• Laura Haddad, (@holmeshaddad), Twitter chat panelist, BRCA2 gene carrier, inflammatory breast cancer survivor, patient advocate, speaker and author, discussed under what circumstances she would discuss with her children their genetics.
  • Dr. Greenwood, (@drheatherilana) whose career as a breast imager is based on the loss of her mother to breast cancer when she was a child, provided her personal insight as an answer to one of the questions: What should BRCA parents tell their children about their risk? “I personally was glad to know I was at increased risk for breast cancer, so that I could get tested, and make decisions based off the results.  Not everyone wants to know and that is ok. For me knowledge power and that is why I am glad I had this discussion,” she said.
  • A chat participant shared her story. “I've lost my aunt to breast cancer and my mom got sick 2 years ago. I am also BRCA2 carrier and my daughter is 9 years old. I would love to spare her the news, but she is aware of the situation and has already asked so many questions it was impossible to hide it.” Julie Mak and Amy Byer Shainman (@BRCAResponder), advocate speaker and author, provided her with positive support and encouragement and online resources to check out such as FORCE (@FacingOurRisk), a group whose mission is to improve the lives of individuals and families affected by hereditary breast, ovarian, and related cancers (HBOC).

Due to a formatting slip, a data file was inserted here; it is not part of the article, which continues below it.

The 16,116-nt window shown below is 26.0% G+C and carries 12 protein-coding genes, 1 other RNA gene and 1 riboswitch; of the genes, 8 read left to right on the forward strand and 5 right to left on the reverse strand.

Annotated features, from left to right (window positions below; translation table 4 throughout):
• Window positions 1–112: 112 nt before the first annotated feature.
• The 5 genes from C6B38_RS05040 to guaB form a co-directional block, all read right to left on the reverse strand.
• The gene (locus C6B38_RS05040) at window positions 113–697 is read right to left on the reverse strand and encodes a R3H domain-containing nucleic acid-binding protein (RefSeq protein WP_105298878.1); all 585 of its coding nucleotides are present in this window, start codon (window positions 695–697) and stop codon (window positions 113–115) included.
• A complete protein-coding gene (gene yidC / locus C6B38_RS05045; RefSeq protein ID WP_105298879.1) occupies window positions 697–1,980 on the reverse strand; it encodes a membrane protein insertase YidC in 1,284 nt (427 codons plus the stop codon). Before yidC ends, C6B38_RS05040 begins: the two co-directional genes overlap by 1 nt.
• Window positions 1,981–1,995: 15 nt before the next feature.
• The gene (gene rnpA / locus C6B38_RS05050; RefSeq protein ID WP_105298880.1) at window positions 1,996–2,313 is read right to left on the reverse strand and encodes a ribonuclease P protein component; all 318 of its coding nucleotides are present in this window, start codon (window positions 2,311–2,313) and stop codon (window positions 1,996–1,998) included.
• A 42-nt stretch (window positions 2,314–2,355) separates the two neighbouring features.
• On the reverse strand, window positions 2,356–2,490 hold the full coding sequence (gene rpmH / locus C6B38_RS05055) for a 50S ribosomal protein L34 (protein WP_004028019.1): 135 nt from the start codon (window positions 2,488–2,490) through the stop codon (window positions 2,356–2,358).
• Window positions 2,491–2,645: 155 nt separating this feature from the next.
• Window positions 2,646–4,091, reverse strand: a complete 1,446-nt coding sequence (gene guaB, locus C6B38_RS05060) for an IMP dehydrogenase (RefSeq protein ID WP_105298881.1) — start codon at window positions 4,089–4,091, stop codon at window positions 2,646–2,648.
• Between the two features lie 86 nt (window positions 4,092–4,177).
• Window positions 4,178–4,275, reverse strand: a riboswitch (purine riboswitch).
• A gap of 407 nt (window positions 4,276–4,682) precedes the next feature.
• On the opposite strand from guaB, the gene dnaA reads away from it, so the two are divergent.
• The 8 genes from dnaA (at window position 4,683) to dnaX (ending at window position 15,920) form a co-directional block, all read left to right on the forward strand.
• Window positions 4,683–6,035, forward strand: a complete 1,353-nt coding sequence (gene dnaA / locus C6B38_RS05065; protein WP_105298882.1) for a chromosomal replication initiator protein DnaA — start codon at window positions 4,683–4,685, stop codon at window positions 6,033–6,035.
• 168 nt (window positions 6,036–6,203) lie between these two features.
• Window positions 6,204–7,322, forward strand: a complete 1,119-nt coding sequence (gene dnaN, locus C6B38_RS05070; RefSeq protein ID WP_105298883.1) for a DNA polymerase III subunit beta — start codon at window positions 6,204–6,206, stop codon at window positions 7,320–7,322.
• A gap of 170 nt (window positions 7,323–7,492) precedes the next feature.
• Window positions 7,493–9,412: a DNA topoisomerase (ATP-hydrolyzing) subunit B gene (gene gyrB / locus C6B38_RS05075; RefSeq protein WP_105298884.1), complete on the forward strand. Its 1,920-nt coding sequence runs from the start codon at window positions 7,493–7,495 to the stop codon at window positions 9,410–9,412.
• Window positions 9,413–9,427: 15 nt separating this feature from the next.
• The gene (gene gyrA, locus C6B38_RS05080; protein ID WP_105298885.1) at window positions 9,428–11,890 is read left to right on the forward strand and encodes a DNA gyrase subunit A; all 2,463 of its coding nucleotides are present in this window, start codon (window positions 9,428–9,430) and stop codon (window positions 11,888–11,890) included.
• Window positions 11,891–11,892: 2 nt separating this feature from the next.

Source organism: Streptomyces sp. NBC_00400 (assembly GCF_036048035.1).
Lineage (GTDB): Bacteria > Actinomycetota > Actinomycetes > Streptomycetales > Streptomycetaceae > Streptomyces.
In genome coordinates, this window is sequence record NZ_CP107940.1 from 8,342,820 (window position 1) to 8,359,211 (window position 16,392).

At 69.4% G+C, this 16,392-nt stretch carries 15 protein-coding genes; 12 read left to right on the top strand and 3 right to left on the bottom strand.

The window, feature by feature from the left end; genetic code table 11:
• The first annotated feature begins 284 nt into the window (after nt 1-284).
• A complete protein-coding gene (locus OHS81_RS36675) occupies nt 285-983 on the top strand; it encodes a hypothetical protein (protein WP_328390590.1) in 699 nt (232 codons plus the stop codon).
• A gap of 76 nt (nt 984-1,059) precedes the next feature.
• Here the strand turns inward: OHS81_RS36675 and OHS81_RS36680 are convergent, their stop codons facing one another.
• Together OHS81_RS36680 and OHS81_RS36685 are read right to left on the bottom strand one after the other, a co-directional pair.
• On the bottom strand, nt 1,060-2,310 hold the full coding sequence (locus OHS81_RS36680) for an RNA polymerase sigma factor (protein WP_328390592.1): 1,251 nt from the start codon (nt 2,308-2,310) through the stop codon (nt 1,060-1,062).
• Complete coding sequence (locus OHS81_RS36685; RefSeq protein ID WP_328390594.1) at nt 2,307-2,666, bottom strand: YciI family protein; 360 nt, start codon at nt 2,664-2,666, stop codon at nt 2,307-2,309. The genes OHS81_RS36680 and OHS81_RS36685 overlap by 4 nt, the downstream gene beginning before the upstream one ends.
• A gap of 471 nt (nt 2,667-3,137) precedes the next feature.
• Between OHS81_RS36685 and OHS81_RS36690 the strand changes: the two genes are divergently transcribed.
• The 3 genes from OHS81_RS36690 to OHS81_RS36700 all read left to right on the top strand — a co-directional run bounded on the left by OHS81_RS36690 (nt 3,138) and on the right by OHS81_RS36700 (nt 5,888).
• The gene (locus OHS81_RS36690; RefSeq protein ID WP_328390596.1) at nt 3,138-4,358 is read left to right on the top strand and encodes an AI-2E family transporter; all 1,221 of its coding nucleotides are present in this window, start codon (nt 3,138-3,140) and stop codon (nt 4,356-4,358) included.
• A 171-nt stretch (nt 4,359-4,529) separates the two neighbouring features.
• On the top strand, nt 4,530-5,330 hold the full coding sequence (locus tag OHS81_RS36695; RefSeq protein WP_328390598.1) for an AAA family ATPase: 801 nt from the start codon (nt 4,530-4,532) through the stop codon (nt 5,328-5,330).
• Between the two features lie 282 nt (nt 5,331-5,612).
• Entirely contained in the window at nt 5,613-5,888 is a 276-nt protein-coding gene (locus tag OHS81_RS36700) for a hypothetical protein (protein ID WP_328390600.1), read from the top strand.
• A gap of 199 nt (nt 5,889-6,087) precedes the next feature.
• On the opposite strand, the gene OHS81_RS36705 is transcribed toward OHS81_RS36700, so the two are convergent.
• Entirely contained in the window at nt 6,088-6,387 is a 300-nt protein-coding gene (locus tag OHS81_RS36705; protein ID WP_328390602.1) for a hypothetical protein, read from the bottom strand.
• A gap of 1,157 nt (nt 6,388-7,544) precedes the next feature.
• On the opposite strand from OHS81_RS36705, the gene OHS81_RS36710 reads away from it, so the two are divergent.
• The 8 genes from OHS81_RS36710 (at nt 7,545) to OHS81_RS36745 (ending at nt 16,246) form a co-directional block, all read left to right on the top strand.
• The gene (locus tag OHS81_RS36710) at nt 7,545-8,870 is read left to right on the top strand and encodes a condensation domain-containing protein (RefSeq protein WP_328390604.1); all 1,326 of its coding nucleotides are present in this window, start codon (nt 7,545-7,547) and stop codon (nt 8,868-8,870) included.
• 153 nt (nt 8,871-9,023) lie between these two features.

• Other participants asked about screening programs and protocol for BRCA+ men. According to the Center for BRCA Research, there are specialized screening recommendations for men, individualized based on gene, family history and personal history.

A special shout-out to community colleagues, both professionals and laypeople, who, during the event itself amplified the conversation. These include UCSF HDFCC (@UCSFCancer); Dianne Shumay, PhD, director of Psycho-Oncology at UCSF HDFCC (@DianneSF); Mitchell Rosen, MD  reproductive endocrinology and fertility expert at the UCSF Center for Reproductive Health (@fertilefutureMD); BRCA Umbrella (@BRCAUmbrella) and Amy Byer Shainman (@BRCAresponder), advocate, speaker and author. Thank you to all participants for sharing your personal and professional commitment to this topic. Also, thank you to Steve Westly (@SteveWestly) for your support in promoting this event and encouraging participation within your strong Twitter network.

Knowledge improves outcomes. Collaborative efforts help spread the word, expand knowledge and promote awareness on crucial health topics and also highlight the latest advancements in cancer research and care. UCSF continues to be a resource for individuals who carry BRCA1 and BRCA2 mutations – those most commonly involved in Hereditary Breast and Ovarian Cancer (HBOC). Visit the UCSF BRCA Center website to access downloadable PDFs of frequently asked questions (FAQs):

To stay up-to-date on future Twitter Chat dates and times, check back on our blog, like us on Facebook and also follow us on Twitter (@UCSFimaging).